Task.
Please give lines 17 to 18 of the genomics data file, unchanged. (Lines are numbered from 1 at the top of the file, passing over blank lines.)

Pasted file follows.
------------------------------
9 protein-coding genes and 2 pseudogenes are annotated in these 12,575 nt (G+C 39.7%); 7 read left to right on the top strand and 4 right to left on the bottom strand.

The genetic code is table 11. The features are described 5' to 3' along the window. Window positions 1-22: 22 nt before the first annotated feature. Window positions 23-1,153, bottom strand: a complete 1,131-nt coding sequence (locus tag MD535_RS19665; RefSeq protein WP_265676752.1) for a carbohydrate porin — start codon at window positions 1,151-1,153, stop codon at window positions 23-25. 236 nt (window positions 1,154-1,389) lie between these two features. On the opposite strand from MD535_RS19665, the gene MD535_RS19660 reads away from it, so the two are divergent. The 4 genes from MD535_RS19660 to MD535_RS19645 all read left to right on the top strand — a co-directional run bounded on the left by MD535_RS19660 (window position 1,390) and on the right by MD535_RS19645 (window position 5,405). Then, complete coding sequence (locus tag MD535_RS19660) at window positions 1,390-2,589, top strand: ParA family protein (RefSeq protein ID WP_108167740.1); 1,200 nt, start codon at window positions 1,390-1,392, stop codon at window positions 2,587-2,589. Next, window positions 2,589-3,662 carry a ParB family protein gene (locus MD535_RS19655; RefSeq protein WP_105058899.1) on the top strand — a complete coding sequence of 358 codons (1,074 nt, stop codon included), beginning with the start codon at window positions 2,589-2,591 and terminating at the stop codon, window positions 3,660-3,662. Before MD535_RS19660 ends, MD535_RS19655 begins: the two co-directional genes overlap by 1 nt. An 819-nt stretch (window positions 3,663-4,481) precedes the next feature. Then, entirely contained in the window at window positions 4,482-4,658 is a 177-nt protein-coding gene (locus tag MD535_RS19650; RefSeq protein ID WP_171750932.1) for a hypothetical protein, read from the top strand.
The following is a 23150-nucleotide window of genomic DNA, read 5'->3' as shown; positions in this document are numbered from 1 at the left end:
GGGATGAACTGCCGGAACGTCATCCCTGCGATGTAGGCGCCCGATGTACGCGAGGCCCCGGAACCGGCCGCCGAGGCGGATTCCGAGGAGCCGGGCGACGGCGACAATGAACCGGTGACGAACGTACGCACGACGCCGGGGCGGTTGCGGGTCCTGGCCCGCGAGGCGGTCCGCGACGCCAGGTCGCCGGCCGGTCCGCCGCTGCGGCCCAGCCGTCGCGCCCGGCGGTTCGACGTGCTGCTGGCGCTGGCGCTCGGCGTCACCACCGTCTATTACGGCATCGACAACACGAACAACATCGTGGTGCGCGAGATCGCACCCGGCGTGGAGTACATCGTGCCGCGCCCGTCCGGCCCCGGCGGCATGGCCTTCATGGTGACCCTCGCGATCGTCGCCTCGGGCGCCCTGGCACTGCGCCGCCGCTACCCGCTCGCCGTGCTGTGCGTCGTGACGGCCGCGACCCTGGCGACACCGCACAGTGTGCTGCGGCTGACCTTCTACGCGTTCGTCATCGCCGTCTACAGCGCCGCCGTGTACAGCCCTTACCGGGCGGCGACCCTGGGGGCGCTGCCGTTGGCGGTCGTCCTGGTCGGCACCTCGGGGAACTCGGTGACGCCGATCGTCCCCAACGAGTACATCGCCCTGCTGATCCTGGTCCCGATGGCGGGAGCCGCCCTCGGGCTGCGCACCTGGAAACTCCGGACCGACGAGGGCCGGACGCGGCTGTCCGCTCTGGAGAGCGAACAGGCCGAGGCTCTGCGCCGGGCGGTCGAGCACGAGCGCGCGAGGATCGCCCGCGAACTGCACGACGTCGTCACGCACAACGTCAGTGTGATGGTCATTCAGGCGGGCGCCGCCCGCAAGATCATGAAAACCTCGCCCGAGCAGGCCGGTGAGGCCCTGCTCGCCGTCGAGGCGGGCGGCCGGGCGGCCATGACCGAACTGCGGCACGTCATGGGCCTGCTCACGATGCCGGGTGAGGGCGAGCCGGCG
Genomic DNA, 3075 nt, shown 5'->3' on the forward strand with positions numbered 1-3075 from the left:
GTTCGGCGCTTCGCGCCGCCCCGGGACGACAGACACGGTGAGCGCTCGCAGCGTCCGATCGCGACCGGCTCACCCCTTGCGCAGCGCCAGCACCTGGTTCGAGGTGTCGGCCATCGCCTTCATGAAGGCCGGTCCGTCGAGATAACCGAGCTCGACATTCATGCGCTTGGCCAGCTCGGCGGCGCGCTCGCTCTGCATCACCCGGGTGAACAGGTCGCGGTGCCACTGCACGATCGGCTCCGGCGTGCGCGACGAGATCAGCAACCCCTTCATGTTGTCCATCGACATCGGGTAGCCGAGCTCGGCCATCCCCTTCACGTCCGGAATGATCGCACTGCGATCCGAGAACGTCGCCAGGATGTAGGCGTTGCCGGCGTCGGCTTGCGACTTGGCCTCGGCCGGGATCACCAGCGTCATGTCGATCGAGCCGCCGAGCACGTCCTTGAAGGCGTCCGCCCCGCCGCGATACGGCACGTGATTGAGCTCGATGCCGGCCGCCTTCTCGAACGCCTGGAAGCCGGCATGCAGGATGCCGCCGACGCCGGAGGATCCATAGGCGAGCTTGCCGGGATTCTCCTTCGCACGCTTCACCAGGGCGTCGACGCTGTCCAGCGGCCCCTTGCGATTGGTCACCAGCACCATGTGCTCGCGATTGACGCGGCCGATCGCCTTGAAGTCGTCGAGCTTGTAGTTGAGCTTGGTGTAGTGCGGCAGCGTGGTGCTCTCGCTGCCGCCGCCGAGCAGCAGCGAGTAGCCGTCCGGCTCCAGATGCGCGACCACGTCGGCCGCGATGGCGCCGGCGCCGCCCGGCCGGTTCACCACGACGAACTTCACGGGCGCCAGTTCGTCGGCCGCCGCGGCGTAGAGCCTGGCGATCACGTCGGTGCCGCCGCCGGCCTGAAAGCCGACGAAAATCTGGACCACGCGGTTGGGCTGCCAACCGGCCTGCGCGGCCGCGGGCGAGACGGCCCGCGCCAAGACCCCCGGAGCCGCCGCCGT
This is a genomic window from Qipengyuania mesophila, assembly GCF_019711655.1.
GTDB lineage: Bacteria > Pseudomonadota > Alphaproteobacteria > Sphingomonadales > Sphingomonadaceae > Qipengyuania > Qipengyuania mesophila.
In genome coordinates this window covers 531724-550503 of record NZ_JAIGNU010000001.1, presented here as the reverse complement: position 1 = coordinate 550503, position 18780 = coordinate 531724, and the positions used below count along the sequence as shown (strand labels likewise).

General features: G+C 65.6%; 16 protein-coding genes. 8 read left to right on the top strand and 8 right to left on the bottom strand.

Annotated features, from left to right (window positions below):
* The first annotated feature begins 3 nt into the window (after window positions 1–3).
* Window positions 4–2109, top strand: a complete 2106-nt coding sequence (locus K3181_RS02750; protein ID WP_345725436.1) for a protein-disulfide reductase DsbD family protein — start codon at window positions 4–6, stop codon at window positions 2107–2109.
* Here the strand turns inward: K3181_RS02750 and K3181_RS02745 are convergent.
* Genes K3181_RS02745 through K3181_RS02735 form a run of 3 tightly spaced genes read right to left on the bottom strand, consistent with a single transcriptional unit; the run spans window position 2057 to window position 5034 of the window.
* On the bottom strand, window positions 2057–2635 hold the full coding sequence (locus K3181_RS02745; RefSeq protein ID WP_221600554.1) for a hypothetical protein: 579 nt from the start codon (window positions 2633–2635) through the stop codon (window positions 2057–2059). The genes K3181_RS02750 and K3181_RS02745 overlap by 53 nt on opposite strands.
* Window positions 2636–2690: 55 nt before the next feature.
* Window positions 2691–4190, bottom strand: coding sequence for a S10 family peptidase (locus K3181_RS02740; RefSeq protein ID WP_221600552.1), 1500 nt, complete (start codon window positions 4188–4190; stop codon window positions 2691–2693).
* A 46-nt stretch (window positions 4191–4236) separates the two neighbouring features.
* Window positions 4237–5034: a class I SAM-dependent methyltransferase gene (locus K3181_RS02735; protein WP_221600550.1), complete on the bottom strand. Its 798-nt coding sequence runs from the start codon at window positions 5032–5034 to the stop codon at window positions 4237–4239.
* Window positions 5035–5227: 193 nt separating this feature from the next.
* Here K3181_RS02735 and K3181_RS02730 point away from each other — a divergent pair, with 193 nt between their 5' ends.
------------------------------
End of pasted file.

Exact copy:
* Window positions 2636–2690: 55 nt before the next feature.
* Window positions 2691–4190, bottom strand: coding sequence for a S10 family peptidase (locus K3181_RS02740; RefSeq protein ID WP_221600552.1), 1500 nt, complete (start codon window positions 4188–4190; stop codon window positions 2691–2693).